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A Royal Case of BPH: What You Should Know About King Charles’s Symptoms & Treatment Options

king charles BPH

King Charles III has received medical treatment for an enlarged prostate, a condition common among men his age, Buckingham Palace announced. 

The monarch has what is clinically known as benign prostatic hyperplasia (BPH). But what does BPH mean? Dr Ronny Tan and Dr Lie Kwok Ying, Urologists of Advanced Urology Associates, Singapore, help to explain the condition. They also advise on treatment options for this common condition, such as transurethral resection of the prostate (TURP) and prostatic urethral lift (PUL).

Understanding BPH

In men, the prostate is a walnut-sized gland that sits between the bladder and the urethra. In benign prostatic hyperplasia (BPH), the prostate is clinically enlarged, obstructing urine flow and other lower urinary tract symptoms (LUTS). BPH becomes more and more common with age – it affects over half of all men when they reach their 50s, to different extents. The older a man gets, the higher the chance he will develop this issue with his prostate gland.

BPH occurs as a part of the natural ageing process in men, akin to menopause in women. Dr Tan explained, “Many men may think that a slow urinary stream is part of ageing and should just go with the flow. However, the truth is the prostate gland may be growing against the flow (pun intended). I would advise any man to seek help from a urologist when there is a disturbance in the (urinary) flow!”

Image: Benign Prostatic Hyperplasia (BPH)
Image: Benign Prostatic Hyperplasia (BPH)

It’s estimated that about 50% of men in their 50s have some form of BPH, and this number can rise to as high as 90% in men over the age of 80.

The King’s Health Condition

The palace stated that the king’s condition was benign and he would attend the hospital for a corrective procedure. King Charles’ public engagements will be postponed for a short recuperation period.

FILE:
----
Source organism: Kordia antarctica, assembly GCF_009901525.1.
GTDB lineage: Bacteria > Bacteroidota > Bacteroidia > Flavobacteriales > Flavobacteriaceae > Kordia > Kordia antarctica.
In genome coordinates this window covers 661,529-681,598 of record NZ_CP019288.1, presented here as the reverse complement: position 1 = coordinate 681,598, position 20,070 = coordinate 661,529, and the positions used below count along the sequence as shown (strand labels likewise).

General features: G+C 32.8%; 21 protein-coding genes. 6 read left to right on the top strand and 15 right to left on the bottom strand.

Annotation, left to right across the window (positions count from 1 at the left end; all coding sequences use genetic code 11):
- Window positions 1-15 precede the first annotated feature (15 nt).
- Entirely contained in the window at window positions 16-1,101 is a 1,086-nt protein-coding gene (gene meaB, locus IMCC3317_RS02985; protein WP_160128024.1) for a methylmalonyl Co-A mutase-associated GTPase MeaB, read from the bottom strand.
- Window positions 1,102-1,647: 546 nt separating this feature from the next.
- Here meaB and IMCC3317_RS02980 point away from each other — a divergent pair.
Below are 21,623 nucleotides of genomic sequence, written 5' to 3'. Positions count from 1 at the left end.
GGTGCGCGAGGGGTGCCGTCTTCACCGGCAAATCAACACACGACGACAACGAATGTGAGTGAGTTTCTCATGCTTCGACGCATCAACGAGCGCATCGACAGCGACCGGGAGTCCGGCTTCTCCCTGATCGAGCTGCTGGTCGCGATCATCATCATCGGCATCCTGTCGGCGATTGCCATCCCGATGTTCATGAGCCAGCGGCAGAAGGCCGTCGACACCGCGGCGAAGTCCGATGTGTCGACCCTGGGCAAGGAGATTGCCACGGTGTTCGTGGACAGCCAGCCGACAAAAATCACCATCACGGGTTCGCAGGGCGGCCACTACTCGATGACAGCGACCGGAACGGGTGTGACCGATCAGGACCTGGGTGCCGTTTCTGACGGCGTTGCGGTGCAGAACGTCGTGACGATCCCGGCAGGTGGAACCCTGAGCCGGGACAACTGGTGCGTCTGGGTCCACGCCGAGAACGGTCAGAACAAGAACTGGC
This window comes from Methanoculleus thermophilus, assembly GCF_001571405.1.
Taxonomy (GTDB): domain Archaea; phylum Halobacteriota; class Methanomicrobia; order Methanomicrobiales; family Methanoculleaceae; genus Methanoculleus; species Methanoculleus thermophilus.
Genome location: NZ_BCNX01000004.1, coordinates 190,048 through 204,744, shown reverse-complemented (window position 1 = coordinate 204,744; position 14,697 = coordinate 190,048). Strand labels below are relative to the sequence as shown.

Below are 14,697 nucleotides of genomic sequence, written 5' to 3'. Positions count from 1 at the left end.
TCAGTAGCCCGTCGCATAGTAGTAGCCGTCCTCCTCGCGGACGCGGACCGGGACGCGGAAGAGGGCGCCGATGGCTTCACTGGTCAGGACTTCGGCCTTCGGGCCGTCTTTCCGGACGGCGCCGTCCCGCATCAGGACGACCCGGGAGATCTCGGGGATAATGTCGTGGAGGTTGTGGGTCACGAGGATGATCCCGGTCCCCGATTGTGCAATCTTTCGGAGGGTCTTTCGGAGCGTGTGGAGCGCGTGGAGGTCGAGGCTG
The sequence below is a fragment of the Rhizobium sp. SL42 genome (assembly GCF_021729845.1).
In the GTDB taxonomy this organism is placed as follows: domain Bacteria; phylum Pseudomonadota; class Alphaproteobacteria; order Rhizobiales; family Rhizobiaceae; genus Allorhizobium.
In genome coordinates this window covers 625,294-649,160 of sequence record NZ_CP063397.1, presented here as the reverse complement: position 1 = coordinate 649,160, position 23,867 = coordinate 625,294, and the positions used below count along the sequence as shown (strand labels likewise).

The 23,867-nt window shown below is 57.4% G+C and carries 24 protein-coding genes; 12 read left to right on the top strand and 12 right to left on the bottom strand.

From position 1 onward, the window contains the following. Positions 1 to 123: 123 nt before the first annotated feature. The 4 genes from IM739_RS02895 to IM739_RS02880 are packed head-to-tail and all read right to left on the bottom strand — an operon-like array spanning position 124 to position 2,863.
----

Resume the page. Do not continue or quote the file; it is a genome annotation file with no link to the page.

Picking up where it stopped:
Other Symptoms of BPH

Dr Tan added that lower urinary tract symptoms (LUTS) can be divided into storage symptoms vs voiding symptoms. “Other than slow flow, some men would find themselves having to strain when they pass urine, a sensation of incomplete voiding (urination) and the need to urinate more often during the day and some even at night, affecting their sleep.” 

Storage symptoms occur when the bladder is having difficulty storing urine. Storage symptoms include:

  • Altered bladder sensation
  • Increased daytime frequency
  • Increased nighttime urination (Nocturia)
  • Urinary urgency
  • Urgency incontinence.

Voiding symptoms, on the other hand, occur when there is difficulty passing urine due to obstruction. This can involve:

  • Hesitancy
  • Intermittency
  • Slow flow
  • Splitting or spraying of the stream
  • Straining
  • Dribbling after urination
  • Feeling of incomplete bladder emptying

Thankfully, BPH is not considered dangerous in the sense of being life-threatening. However, it can lead to uncomfortable and sometimes serious health issues if not managed properly.

In some cases, BPH can lead to more severe conditions. If left untreated, risks can include: 

  • Urinary Retention: One of the most serious complications of untreated BPH is acute urinary retention, a sudden inability to urinate. This requires immediate medical attention and might necessitate the insertion of a catheter or emergency surgery.
  • Urinary Tract Infections (UTIs): Increased residual urine in the bladder, a consequence of BPH, can lead to frequent urinary tract infections.
  • Bladder Damage: Over time, BPH can cause the bladder muscles to weaken and lose the ability to empty the bladder fully, leading to chronic urinary retention and other bladder problems.
  • Kidney Damage: In severe cases, the blockage of urine flow can lead to kidney damage or infection.
  • Bladder Stones: These are small minerals that form in the bladder due to an inability to empty the bladder fully. They can cause infection, bladder irritation, blood in the urine, and obstruction of urine flow.
  • Decreased Quality of Life: The symptoms of BPH, such as frequent urination, nocturia (frequent urination at night), and a weak urine stream, can affect sleep patterns and daily activities, leading to a decreased quality of life.
  • Increased Risk of Falls: For older adults, especially, nocturia increases the risk of nighttime falls, which can lead to serious injuries.

Therefore, it is important to get screened for the condition and seek treatment if needed.

If you think you might have BPH, take the International Prostate Symptom Score (IPSS) self-assessment here: https://bphsolution.com/sg/ipss-questionnaire/. It is a useful, 8-question quiz to help you assess your symptoms and help facilitate conversations with your urologist when it comes to managing your condition.

Treatment Options for Enlarged Prostate

If symptoms of BPH become severe, patients may require medical treatments and sometimes surgery. Common medications include alpha blockers and 5-alpha-reductase inhibitors, which relax the prostate or inhibit hormonal changes causing the enlargement.